Playing Telephone With Your Donors Gets Tougher

August 8, 2016       Andy Segedin      

Few hands went in the air after Tara Kowsaluk, senior account director for Donor Services Group, asked who in the audience owned a landline phone. The informal poll placed a spotlight directly on the primary challenge facing organizations’ telemarketing teams. Landlines are a dying entity, cell phones are the future and telemarketing’s role in it all is not yet defined.

Are telemarketers permitted to call cellphones? They are, according to Kowsaluk, but there are plenty of restrictions causing gray areas. Guidelines prevent telemarketers from calling those who have not given consent. Newer challenges include a requirement that names of those solicited match the phone number used – a rule complicated by family plans that might have several numbers under one name.

Kowsaluk, Kate Sienicki, senior account executive and telemarketing director for Mal Warwick, and Katja Greeson, deputy director of marketing for the Democratic National Committee (DNC) discussed the challenges and potential solutions to telemarketing in the modern era during their session at the 2016 Bridge Conference in National Harbor, Md.

The DNC has been cautious in response to the restrictions, Greeson said, seeking written authorization. About two years ago, the DNC placed an assumptive phrase on its donation pages and mailings stating that it is assumed that any landline or cellphone number provided is acceptable to call. It is important to note, she said, that offers to call can be rescinded at any time and the DNC performs phone-matches for up-to-date numbers.

Strategy is important, Sienicki said, encouraging attendees to think about how their organizations define consent. Collection in itself can be perceived as consent, similar to that of email addresses. Sienicki encouraged inserting phone number asks into emails, calling on nights or weekends to avoid catching recipients driving or at work and seeking consent to text.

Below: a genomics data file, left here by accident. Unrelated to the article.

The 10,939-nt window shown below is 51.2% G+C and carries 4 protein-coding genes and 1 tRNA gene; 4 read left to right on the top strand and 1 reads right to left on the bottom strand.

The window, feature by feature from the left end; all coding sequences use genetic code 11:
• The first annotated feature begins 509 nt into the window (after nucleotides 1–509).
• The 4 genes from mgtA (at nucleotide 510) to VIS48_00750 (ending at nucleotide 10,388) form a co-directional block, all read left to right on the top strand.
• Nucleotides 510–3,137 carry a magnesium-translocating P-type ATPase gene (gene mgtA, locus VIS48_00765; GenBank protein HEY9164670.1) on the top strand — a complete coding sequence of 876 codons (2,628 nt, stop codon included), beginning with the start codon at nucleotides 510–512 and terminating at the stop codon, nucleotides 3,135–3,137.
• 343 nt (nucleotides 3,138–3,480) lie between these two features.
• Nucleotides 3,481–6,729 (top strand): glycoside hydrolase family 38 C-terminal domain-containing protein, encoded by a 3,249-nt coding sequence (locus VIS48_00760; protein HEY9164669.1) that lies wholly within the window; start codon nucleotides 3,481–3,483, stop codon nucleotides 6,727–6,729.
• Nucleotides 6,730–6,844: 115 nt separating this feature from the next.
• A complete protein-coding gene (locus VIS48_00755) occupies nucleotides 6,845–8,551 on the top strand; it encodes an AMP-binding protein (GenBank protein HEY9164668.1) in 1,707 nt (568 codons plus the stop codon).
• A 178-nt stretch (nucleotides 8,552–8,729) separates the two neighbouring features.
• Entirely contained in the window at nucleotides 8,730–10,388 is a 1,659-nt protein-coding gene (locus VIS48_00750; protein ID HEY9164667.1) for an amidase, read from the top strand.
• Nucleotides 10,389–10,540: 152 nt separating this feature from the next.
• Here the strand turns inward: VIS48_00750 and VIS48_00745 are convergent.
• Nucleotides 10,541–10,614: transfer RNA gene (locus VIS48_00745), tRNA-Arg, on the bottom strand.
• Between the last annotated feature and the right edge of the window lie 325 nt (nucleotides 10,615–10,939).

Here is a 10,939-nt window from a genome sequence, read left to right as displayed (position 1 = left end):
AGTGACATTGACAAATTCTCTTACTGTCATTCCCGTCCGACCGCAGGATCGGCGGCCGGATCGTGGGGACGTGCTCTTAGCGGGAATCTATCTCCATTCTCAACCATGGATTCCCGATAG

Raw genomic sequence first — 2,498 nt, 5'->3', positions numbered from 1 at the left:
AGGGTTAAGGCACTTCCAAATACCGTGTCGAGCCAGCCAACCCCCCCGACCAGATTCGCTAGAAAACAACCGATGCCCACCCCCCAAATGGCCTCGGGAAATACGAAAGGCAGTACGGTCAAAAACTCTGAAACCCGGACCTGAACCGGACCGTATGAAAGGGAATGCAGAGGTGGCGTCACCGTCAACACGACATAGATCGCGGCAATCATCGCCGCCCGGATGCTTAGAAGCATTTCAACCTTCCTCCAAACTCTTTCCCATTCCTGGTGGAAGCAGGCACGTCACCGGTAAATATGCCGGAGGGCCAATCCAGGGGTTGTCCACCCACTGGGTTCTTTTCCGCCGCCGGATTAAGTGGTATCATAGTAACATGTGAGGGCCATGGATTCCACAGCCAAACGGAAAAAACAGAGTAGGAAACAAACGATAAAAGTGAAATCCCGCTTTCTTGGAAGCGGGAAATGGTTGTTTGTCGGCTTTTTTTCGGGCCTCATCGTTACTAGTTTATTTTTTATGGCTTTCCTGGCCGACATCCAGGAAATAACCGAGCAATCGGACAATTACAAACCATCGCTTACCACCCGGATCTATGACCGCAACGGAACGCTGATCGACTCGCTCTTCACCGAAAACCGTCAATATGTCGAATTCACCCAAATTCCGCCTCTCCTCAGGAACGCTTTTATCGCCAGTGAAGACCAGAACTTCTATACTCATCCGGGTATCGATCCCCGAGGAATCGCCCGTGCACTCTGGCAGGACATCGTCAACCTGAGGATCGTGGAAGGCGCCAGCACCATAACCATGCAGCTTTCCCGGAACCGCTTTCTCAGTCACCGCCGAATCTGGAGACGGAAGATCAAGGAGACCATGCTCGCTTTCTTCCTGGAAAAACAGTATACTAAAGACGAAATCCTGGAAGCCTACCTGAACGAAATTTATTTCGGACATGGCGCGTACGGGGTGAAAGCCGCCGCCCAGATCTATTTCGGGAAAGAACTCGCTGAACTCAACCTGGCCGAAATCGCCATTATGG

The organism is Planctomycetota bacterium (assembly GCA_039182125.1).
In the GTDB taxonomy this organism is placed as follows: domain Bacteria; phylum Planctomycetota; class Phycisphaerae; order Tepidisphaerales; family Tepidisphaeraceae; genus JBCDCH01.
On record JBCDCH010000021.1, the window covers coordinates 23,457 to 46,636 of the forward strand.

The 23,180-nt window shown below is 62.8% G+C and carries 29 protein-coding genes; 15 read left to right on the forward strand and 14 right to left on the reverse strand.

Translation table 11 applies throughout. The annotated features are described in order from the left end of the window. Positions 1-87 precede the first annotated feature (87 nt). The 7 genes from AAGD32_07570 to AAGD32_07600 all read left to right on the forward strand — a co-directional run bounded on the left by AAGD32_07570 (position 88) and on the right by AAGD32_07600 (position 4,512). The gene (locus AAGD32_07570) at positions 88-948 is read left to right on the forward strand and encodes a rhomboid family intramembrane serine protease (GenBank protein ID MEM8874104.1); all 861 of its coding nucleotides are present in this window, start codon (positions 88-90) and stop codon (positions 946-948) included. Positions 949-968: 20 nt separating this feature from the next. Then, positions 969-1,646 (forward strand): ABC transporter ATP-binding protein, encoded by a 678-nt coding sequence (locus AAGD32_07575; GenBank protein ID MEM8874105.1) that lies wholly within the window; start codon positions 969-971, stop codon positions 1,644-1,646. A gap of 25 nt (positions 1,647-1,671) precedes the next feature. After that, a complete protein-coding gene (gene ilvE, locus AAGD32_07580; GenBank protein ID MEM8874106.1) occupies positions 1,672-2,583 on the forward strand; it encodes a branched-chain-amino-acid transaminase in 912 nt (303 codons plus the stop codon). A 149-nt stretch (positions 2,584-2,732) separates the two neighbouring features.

Other key challenges discussed included:

* Penetration rates continue to fall, down 3 percent year-over-year since 2008, according to Kowsaluk. Thank you calls and surveys are two strategies that can be used to teach call recipients that it’s OK to pick up the phone without fear of being hit with an ask, she said. Cleaning call files of those unlikely to be responsive is another way to avoid spending time and money with little to show for it;

* Funds pledged and funds actually arriving sometimes differ. Credit card rates are huge factors in having pledged money actually arrive, Sienicki said. Callers should be trained to both push credit-card transactions and accept potential rejections; and,

* Keeping callers excited and inspired is also important, according to Greeson. DNC leaders regularly update talking points and provide callers with new information in an effort to make them feel more included and excited. Providing callers with a variety of options within scripts has proven successful, giving the callers the flexibility to follow points that interest them and include updated information.

Using telemarketing to protect and upgrade existing donors was among the concepts recommended by the trio. Middle donors, for instance, sometimes receive inconsistent attention and telemarketing could be used as a means of cultivation, according to Sienicki.

Phone, email and snail mail could also be worked off of one another. A pre-call email, for instance, could alert a recipient of an upcoming call with a link to be included in a suppression file if they choose to donate directly in response to the email. “It’s not rocket science,” Sienicki said. “It is just a little bit more attention.”